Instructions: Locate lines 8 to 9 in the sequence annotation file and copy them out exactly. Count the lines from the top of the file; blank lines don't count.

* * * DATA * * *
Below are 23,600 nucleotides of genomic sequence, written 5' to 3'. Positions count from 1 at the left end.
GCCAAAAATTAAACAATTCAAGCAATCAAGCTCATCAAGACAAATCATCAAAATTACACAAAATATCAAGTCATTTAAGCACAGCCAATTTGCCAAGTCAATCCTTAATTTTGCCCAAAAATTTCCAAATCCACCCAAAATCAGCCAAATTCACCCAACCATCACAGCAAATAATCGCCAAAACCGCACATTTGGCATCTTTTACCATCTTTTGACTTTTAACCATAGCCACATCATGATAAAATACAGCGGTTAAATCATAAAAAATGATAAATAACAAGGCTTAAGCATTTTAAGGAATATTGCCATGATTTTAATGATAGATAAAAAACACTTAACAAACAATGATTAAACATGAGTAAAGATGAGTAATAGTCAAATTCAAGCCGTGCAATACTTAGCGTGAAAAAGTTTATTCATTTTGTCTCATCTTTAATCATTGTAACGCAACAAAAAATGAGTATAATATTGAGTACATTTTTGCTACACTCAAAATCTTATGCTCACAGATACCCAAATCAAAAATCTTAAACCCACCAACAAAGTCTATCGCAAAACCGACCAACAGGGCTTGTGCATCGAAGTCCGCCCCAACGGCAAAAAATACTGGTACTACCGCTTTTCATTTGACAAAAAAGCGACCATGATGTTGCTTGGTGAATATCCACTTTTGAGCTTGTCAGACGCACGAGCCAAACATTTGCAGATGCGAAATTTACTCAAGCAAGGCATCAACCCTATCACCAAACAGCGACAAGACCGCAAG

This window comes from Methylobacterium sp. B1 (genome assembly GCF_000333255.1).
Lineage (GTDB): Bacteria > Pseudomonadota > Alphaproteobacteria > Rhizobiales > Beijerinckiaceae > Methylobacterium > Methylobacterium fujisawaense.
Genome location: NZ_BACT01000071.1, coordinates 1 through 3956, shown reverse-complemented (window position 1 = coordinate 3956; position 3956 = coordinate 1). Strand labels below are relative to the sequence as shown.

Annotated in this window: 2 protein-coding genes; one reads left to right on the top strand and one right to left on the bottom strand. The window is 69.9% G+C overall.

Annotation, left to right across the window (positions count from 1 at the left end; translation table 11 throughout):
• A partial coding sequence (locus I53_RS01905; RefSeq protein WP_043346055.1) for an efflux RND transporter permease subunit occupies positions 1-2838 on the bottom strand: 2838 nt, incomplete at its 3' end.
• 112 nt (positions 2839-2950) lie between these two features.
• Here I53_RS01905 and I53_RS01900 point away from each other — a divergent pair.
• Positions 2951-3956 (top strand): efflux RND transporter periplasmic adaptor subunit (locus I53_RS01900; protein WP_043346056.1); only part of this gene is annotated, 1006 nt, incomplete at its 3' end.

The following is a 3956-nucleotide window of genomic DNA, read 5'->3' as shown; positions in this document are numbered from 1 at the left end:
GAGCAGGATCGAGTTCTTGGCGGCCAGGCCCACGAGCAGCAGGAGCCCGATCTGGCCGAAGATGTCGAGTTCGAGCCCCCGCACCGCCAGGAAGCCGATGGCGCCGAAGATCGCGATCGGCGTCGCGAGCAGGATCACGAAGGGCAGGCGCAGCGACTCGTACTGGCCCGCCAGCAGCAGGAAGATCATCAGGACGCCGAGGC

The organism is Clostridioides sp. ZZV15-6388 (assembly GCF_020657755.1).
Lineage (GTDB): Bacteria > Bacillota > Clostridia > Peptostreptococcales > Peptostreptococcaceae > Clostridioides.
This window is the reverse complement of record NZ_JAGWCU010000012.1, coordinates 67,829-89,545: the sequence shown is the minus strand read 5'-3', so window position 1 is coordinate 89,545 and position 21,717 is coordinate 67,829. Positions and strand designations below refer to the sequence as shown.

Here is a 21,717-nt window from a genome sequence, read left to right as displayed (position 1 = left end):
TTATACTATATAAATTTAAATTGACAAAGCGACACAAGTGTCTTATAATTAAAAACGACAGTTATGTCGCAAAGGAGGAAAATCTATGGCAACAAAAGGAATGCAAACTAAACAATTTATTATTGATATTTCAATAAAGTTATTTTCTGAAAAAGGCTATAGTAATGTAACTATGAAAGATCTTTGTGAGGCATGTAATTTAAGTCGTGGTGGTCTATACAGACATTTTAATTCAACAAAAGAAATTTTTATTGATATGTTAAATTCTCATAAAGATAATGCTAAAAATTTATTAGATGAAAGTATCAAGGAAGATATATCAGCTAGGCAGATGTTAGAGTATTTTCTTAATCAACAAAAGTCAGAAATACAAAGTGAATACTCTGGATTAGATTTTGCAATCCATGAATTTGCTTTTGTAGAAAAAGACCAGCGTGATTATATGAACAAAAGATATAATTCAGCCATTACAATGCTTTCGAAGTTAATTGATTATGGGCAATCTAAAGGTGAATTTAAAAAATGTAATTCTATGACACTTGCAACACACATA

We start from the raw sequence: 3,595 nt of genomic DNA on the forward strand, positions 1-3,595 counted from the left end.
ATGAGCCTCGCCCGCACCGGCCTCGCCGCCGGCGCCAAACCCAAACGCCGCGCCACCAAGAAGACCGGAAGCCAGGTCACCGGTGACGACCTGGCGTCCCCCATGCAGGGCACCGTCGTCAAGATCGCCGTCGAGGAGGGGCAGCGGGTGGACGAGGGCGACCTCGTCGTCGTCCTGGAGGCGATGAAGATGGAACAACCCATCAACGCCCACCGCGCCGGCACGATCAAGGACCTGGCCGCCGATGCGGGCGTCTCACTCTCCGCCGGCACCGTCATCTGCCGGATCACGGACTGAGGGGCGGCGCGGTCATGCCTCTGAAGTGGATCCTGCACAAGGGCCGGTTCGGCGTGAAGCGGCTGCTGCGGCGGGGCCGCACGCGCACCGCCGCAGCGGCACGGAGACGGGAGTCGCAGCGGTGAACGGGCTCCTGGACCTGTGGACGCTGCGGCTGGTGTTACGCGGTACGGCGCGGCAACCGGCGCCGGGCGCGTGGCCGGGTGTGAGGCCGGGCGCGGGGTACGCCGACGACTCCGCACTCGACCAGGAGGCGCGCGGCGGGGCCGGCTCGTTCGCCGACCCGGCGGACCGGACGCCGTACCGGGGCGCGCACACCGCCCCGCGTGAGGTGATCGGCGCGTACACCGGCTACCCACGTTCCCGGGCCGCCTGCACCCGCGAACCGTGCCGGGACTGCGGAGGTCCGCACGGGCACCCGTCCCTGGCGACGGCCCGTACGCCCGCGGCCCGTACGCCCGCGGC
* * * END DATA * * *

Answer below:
• A partial coding sequence (locus I53_RS01905; RefSeq protein WP_043346055.1) for an efflux RND transporter permease subunit occupies positions 1-2838 on the bottom strand: 2838 nt, incomplete at its 3' end.
• 112 nt (positions 2839-2950) lie between these two features.